That Emoji Might Not Mean What You Think it Means

posted: 11/16/15
by: Courtney Reimer
Smiling businesswoman using smartphone

Texters everywhere rejoiced recently when a new batch of emojis rolled out: finally, taco lovers have a way to express themselves in graphical form, as do champagne and unicorn lovers. But a lot of the favorites might not mean what you think they do.

Before we get to that, a brief history of emoji. A New York magazine article referred to them as "a small invasive cartoon army of faces and vehicles and flags and food and symbols trying to topple the millennia-long reign of words," but we prefer to think of them as a nice complement to (rather than replacement for) our textual communication. They were invented in the late '90s by a Japanese telecom employee whose objective was to distinguish their pager service from the others. (And, fun fact, a pile of poo is actually considered good luck.)

Here's a brief list of the most misunderstood emojis (clarifications thanks to Emojipedia):

1. Woman with hand raised near ear: Often interpreted as a sassy woman flipping her hair, she's actually a customer-service professional, her hand raised to indicate "How can I help you?"

Recognize this gal? ?......Happy Birthday to Perrine! I loved this cake topper idea she had!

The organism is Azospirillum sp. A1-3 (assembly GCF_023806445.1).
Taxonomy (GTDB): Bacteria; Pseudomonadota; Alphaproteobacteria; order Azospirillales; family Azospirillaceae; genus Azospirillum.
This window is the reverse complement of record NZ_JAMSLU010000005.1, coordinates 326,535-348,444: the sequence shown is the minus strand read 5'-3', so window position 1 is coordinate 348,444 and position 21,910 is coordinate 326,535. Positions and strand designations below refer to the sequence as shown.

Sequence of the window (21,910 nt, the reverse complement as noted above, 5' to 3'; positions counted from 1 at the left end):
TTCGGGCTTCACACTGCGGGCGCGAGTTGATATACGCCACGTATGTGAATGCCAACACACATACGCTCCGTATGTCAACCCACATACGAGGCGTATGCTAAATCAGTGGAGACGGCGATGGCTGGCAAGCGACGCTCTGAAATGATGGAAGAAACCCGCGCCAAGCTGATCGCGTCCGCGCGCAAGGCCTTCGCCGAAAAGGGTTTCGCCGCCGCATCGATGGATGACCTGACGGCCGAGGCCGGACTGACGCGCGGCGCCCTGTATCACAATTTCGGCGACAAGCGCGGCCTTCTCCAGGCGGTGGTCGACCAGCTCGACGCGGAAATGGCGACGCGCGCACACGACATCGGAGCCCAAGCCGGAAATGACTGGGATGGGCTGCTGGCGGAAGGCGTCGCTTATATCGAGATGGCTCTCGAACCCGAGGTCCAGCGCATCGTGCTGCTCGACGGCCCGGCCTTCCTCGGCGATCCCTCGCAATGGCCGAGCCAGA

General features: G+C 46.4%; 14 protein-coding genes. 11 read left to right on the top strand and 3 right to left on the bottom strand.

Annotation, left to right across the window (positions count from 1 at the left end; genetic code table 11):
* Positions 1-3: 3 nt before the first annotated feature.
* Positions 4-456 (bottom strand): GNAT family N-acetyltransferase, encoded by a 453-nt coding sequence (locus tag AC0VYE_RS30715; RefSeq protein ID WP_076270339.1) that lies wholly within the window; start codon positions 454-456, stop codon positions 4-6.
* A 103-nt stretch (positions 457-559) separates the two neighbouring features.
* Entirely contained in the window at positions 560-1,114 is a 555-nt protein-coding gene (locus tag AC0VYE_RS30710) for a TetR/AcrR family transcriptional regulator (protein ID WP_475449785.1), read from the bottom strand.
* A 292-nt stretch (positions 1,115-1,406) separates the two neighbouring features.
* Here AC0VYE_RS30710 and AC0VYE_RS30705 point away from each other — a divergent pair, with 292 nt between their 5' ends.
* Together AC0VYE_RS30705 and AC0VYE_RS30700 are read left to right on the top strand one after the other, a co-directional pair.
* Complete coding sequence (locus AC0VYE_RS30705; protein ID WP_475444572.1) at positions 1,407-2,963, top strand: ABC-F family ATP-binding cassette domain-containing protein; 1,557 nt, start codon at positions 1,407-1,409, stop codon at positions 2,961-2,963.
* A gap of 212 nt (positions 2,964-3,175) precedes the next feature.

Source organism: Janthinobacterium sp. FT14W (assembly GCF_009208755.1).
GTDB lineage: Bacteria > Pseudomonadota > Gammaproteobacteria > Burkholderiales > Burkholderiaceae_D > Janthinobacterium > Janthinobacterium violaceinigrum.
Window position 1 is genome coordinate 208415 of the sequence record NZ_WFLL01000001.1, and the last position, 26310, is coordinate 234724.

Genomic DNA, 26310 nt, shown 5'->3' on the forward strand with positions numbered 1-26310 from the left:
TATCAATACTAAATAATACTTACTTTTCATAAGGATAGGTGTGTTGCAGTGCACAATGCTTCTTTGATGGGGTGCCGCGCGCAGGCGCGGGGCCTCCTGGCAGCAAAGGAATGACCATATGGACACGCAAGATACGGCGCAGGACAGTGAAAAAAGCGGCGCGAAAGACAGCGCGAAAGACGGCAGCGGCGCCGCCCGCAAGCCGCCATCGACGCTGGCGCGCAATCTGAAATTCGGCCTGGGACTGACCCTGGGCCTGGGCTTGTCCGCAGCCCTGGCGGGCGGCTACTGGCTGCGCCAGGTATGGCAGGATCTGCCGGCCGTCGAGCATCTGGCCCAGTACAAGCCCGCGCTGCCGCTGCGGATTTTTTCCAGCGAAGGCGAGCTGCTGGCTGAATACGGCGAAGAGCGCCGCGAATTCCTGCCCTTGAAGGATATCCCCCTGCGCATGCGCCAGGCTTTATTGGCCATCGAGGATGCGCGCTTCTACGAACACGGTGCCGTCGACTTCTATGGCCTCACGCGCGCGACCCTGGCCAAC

A photo posted by Nutmeg Cake Design (@nutmegcakedesign) on

2. Upright "praying" hands: Most typically used to indicate praying -- or even high-fiving -- but were invented to represent the Japanese gesture for "please" and "thank you."

Praying for paris #emojis #cool#emoji#colour#yellow#blue

A photo posted by One of the best emoji account (@emoji_yings) on

3. Dizzy symbol: Yep, that's what it's officially called. You probably use it as a shooting star or even as a reference to the popular "The More You Know" PSA campaign.

4. Face with tears of joy: We know how it is, your vision deteriorates with age, so it might be tough to tell that's a smile not a frown accompanying those tears.

"Saying Laughing and crying, y'know it's the same release" ~ Joni Mitchell #joni #jonimitchell

A photo posted by David Davis Wilson (@dwilsonart) on

5. Pile of poo: Okay, it's pretty unequivocally a pile of poo, but before this did you know it's actually meant to be a good thing? Now you can impress your friends by telling them that in Japanese culture this pile is a pile of good luck.